By Wang Wen Source: Shanghai Daily Published: 2015-11-24
About 16,000 people took part in International Trailwalk in Hangzhou on Sunday to celebrate the city’s selection to host the G20 summit next year. The September 2015 meeting of world leaders will be themed “Building an Innovative, Invigorated, Interconnected and Inclusive World Economy.”
HANGZHOU will have the honor of hosting the Group of 20 summit next year, and planning for the meeting of world leaders requires a lot of creative thinking.
Thinking, in fact, is an important element in G20 policy. The world’s 20 biggest economies have formed an official arm called Think 20, which serves as a sort of “ideas bank” for member governments.
The Chongyang Institute for Financial Studies of Renmin University of China serves as the representative of China’s think tanks. It has been appointed to coordinate Think 20 activities at next year’s summit. In preparation, Chongyang representatives attended the G20 summit in Turkey earlier this month.
Wang Wen, executive director of Chongyang, recently sat down with the Chinese-language Hangzhou Daily to discuss the opportunities and challenges of the summit here next year. The following are translated highlights of that interview.
Q: Your institute was among the first to recommend hosting the G20 summit in China? Can you explain why?
A: When we held a Think 20 forum in 2013, we saw 2016 as a big opportunity for China. Professor Chen Yulu, then director of Chongyang and the current vice president of the People’s Bank of China, submitted a proposal for hosting the G20 summit to central authorities. The contents of that proposal were published in People’s Daily and the Global Times in April 2014. That was considered the first suggestion that the summit be held here in 2016.
We were invited to the G20 summit in Turkey, where we participated in preparatory planning. We want the 2016 G20 summit to be the best ever.
Q: You said at the 2014 G20 summit in Brisbane that China is changing the world for the second time. What did you mean by that?
A: At the Brisbane summit, President Xi Jinping proposed that all countries should be committed to building a fair, just, inclusive and orderly international financial system. He envisioned enhancing the representation and voice of emerging markets and developing countries, and ensuring that all countries enjoy equal rights and equal opportunities under equal rules in international economic cooperation.
However, developed countries largely control the global economy, often hindering the interests of developing countries.
Along with China’s economic growth and contributions to the world, its status as global leader needs to be boosted. That process is never smooth. But now, the G20 provides China with a favorable platform. It can be a window between China and the world and also an opportunity to reduce misunderstandings between China and other countries.
Q: What kind of effective role can a G20 summit play in influencing the course of the global economy? What progress do you expect to see?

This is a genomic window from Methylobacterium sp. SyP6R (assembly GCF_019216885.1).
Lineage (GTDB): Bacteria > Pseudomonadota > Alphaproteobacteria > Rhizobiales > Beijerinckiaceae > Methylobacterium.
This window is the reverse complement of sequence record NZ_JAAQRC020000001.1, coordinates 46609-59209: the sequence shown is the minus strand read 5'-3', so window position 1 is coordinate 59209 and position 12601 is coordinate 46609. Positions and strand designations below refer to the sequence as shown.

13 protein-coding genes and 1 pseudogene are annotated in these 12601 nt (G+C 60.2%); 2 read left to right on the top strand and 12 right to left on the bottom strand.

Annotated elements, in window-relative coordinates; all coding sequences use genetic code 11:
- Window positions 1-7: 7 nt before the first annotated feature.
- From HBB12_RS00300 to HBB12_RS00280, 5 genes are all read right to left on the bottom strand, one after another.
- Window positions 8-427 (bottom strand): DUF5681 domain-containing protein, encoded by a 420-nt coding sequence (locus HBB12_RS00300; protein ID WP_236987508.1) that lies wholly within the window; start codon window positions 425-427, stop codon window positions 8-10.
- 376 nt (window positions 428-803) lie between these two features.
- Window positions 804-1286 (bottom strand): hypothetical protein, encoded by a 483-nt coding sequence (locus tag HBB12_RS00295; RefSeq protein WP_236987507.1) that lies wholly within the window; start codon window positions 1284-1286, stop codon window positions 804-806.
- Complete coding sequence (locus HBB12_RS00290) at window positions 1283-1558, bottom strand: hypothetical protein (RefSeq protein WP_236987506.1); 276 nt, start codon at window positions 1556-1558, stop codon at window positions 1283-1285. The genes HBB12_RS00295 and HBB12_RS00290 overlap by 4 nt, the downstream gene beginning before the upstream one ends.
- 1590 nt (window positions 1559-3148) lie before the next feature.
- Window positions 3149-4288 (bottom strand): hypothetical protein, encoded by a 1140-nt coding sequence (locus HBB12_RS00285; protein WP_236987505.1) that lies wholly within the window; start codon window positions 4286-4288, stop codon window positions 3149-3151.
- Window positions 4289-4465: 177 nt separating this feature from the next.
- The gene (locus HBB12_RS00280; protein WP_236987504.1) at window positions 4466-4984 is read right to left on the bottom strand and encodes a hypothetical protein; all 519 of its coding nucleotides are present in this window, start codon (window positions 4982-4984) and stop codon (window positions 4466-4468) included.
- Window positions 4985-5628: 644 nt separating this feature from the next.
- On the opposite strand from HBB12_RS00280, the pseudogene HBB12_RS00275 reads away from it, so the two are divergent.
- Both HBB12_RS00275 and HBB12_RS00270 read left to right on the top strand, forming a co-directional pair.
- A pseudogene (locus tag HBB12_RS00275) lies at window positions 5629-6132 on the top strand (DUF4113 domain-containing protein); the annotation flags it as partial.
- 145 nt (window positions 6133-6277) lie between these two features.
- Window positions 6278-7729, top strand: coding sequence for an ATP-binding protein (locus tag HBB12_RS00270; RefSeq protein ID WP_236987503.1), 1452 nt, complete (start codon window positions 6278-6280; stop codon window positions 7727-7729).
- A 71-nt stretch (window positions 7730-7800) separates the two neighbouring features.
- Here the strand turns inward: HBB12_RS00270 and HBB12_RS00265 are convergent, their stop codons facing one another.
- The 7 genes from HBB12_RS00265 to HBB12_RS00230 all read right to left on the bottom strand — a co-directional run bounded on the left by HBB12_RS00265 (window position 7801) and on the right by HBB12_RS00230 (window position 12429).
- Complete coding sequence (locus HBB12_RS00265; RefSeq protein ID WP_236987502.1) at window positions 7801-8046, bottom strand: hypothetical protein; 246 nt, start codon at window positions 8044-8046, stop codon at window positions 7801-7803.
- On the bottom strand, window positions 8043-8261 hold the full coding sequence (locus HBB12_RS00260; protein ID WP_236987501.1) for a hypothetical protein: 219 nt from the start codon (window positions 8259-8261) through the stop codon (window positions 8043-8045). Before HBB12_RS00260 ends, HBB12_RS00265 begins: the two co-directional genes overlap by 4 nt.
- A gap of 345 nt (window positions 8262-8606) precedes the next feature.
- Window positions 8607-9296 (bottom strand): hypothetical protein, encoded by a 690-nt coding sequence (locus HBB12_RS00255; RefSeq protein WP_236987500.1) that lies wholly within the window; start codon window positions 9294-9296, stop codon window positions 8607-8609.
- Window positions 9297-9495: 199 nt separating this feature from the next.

A: First of all, such a summit should be committed to enhancing dynamic economic growth. At present, the foundation for a global recovery is not stable. Many economies have grown stagnant, and growth in emerging economies is slowing. Financial markets face new risks.
Secondly, the structure of the world economy needs to be optimized through technological innovation. Creating a fair and orderly financial system requires the participation of both developed and developing countries.
Thirdly, the global trading system needs to be open and operate in the interests of all countries. Therefore, we need to persevere with multilateral trade systems in the Asia-Pacific area and integrate those systems into global trade.
Q: The G20 summit will be the largest international conference ever held in Hangzhou. What does that mean for the city?
A: Hangzhou has become an international, dynamic city of innovation and investment. Alongside vibrant growth, we have maintained the beauty of the natural environment in places like West Lake and the Xixi Wetland. We have a lot to be proud of and a lot to show world leaders who come here.
We cannot ignore the influence of the G20 summit. Global leaders will gather to discuss serious issues. Hosting such an elite meeting will focus a worldwide spotlight on Hangzhou. We must seize the opportunity to make the most of it.
Preparation for the summit will involve new infrastructure. The meeting also will underscore the city’s efforts to modernize industry and tap creative thinking for entrepreneurship.
Q: What does the city need to do to spruce up its image ahead of the summit?
A: Hangzhou is a classic “watertown” city and a symbol of China’s modern economic development. We need to showcase these aspects.
We should create in this city the environment and infrastructure for hosting many international conferences beyond the G20 summit. For that, we need to attract professional talent, both domestic and foreign, and encourage innovative thinking at all levels.